Granted : .bụt there is this essential difference between us; -you assert on conclusions suggested by your own ingenuity; I assert on Tacts known to all men: you argue, I. prove: you reject evidence, I ilJustrate it by details. That I may demonstrate this by Facts, permit me to remind you of the proof and pledge of public confidence, which was immediately afforded him by the first loan. In a great commercial country, such as this, where there is a mutual relation between commerce and politics, I think there cannot be a stronger evidence of popular approof, than the confidence of monied men.

Furthermore, his call was considered as the first signal of peace; so much so, that the ad. dresses which were preparing to accelerate that event, were instantly dropped. This was a strong mark of public confidence; and although it cannot be urged as an argument of the wisdom of measures which had not been tried, yet as a FACT, it is worthy of notice, as displaying the prepossession of the country, in favor of his pólitical character and abilities.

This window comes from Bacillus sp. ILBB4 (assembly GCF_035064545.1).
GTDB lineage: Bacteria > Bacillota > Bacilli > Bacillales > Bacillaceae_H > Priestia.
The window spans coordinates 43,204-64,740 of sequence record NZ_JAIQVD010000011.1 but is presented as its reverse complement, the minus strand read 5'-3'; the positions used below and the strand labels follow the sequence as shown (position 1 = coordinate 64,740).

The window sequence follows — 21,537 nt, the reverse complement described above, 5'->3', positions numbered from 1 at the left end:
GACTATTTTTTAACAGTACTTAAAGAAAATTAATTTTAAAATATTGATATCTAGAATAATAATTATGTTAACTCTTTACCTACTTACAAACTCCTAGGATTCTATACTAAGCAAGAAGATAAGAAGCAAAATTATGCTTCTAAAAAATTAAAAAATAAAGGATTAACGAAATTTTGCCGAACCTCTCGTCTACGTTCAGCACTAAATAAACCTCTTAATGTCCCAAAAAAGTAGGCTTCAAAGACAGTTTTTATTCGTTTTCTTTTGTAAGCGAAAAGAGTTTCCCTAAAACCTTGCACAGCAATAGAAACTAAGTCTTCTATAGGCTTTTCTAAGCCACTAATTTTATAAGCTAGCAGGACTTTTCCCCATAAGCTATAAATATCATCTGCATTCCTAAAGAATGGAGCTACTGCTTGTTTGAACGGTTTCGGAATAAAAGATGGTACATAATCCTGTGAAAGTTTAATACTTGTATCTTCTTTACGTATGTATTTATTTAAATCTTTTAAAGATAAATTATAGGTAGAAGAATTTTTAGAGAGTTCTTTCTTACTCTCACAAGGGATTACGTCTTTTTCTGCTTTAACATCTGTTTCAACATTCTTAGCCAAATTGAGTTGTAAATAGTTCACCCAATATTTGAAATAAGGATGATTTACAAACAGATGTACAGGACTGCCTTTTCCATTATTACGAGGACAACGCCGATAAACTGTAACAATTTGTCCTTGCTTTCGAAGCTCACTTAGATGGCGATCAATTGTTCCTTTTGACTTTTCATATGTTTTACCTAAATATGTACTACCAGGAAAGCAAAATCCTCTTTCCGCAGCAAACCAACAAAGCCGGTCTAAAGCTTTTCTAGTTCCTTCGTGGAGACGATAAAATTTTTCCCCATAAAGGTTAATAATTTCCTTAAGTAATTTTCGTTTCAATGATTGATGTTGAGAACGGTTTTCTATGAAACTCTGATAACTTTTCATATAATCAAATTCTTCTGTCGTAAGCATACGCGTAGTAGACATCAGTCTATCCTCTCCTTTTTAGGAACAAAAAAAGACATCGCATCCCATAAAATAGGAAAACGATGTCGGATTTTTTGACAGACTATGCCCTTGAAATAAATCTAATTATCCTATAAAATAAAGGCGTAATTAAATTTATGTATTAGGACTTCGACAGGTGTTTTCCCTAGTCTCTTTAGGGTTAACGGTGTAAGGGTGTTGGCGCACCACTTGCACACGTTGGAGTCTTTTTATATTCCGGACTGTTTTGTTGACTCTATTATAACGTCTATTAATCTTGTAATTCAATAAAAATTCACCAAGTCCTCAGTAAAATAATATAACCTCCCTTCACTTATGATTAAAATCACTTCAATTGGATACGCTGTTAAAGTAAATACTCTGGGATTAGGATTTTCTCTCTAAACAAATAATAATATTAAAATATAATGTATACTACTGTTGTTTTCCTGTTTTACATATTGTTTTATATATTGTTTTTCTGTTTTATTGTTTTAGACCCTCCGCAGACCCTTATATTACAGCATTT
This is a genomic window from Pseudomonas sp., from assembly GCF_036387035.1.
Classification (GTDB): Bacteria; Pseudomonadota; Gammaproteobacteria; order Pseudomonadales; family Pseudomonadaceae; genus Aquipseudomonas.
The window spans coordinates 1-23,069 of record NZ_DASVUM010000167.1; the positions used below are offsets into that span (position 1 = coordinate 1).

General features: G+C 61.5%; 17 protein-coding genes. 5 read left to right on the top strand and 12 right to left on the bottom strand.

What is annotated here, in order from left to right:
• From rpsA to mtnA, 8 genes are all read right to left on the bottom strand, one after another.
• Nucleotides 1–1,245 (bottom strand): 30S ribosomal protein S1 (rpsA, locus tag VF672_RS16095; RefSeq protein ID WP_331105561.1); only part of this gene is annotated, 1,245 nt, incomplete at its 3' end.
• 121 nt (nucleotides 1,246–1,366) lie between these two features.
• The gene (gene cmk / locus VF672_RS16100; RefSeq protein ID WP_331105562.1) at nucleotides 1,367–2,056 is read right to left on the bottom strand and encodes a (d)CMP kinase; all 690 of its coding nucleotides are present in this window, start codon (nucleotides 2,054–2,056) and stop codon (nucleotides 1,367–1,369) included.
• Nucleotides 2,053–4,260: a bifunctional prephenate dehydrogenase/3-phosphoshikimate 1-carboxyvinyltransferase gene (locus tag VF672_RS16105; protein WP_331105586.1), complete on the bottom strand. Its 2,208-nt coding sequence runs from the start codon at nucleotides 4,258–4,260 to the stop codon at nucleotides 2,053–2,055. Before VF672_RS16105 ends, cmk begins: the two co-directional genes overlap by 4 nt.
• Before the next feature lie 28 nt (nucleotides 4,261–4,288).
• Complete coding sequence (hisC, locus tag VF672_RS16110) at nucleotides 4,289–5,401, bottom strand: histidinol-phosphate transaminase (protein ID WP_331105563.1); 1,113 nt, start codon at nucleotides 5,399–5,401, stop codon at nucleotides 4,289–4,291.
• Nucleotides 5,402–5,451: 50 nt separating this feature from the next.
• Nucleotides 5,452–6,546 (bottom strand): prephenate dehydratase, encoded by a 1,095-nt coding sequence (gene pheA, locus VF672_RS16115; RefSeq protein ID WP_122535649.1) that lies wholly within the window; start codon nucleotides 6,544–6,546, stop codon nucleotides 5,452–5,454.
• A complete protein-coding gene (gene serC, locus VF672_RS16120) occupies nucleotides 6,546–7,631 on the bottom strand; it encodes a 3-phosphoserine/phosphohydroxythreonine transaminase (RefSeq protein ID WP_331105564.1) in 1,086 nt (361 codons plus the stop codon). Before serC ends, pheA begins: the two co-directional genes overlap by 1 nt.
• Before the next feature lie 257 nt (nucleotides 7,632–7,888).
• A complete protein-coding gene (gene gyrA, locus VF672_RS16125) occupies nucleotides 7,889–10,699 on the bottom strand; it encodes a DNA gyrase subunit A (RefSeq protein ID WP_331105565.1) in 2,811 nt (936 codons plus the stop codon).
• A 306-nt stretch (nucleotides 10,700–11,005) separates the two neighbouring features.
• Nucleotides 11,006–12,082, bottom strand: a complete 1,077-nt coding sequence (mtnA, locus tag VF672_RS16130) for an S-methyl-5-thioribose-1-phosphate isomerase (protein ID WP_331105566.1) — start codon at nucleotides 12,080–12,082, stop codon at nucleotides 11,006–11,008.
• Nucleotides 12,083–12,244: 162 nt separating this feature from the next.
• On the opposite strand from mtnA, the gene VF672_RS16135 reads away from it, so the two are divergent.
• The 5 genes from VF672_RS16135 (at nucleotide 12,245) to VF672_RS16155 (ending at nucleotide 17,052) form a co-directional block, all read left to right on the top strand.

Two unsuccessful attempts at negociation with France, by an administration which afterwards rejected with haughty repulsiveness, the overtures of Bonaparte, had generated iñ the minds of most men a degree of diffidence respecting their sincerity, and doubts admitting their sincerity in any negociation for peace of their success. The nation was agitated and divided both in and out of parliament; and it now appears, that in the cabinet itself there was a want of unanimity. The abandonment of the intended addresses, may, therefore, be justly considered as a national recommendation of Mr. Addington, and as an honorable passport into the cabinet of his sovereign, whose choice was thus stamped by the concurrent consent of the people. 4, Secondly. The conduct of ministers in war as well as in peace.

The principal objection urged against Mr. Addington's administration, and indeed, every